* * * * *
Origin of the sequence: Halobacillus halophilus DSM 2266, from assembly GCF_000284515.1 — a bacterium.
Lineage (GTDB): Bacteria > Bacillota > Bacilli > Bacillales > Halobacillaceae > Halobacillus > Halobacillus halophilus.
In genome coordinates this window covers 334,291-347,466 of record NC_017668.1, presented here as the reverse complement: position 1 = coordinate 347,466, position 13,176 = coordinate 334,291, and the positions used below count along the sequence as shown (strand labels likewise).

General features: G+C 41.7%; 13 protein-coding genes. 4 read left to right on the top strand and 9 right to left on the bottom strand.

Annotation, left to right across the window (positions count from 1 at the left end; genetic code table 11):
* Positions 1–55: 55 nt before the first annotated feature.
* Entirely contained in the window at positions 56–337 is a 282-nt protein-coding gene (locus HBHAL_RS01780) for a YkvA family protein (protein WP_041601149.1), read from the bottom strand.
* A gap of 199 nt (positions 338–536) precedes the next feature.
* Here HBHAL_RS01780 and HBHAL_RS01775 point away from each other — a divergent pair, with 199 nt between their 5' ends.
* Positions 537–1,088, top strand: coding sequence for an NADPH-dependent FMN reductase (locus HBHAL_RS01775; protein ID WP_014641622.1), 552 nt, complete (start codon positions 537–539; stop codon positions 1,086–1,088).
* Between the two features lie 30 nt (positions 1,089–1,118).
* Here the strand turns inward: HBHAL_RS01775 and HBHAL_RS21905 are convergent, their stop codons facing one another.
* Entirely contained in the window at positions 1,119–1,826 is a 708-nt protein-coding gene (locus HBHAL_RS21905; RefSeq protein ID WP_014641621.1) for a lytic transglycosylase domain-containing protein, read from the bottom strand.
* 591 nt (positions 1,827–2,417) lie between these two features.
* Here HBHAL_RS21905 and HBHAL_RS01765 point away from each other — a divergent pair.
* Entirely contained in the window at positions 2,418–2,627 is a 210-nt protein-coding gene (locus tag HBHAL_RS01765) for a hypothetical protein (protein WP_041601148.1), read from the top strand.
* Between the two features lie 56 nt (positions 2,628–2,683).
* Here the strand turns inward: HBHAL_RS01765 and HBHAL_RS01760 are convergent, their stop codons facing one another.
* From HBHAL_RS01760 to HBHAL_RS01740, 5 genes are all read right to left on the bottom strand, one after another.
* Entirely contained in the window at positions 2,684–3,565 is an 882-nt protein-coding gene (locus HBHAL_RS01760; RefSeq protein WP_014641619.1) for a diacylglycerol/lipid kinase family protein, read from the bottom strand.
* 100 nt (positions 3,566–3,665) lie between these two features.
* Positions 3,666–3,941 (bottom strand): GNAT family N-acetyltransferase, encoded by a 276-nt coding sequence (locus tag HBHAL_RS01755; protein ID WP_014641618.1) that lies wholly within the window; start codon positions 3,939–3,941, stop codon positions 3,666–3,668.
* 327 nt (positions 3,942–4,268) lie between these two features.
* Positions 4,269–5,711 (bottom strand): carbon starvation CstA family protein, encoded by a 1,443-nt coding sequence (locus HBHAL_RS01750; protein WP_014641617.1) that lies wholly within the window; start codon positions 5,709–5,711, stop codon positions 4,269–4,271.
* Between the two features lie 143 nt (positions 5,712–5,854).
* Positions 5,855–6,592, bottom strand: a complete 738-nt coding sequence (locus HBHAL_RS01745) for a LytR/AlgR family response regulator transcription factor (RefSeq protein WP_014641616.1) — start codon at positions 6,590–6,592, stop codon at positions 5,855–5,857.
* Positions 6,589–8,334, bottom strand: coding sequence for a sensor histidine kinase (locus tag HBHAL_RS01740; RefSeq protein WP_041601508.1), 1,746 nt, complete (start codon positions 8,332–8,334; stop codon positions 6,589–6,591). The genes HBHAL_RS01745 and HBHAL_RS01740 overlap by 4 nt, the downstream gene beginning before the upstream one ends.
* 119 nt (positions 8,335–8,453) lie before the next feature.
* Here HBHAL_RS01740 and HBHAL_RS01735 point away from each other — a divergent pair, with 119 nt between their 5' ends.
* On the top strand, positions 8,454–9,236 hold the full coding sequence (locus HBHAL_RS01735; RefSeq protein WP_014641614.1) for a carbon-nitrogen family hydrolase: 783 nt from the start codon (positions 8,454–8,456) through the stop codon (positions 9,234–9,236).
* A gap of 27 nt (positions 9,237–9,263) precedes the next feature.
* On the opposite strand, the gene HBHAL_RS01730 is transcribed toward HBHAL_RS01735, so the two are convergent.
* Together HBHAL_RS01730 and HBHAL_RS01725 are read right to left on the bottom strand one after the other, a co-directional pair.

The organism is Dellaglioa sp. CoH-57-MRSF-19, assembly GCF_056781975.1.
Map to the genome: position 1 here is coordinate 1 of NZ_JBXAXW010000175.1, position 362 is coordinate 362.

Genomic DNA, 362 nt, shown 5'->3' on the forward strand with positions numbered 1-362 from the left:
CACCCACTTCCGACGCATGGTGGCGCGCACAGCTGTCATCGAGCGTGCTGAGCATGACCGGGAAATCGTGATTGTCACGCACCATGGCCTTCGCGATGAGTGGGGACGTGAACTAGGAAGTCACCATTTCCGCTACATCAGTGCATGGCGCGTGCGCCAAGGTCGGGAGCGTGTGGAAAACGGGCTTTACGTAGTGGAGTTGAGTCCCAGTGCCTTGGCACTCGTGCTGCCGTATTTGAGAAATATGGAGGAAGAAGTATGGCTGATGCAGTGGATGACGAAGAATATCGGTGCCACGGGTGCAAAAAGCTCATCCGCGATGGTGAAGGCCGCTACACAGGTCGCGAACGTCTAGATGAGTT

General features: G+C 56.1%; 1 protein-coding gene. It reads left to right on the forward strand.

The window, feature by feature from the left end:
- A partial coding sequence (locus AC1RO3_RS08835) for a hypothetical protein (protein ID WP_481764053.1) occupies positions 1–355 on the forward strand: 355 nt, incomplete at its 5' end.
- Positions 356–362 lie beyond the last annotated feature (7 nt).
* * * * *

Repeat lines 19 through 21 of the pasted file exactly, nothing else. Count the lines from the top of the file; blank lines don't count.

* From HBHAL_RS01760 to HBHAL_RS01740, 5 genes are all read right to left on the bottom strand, one after another.
* Entirely contained in the window at positions 2,684–3,565 is an 882-nt protein-coding gene (locus HBHAL_RS01760; RefSeq protein WP_014641619.1) for a diacylglycerol/lipid kinase family protein, read from the bottom strand.
* 100 nt (positions 3,566–3,665) lie between these two features.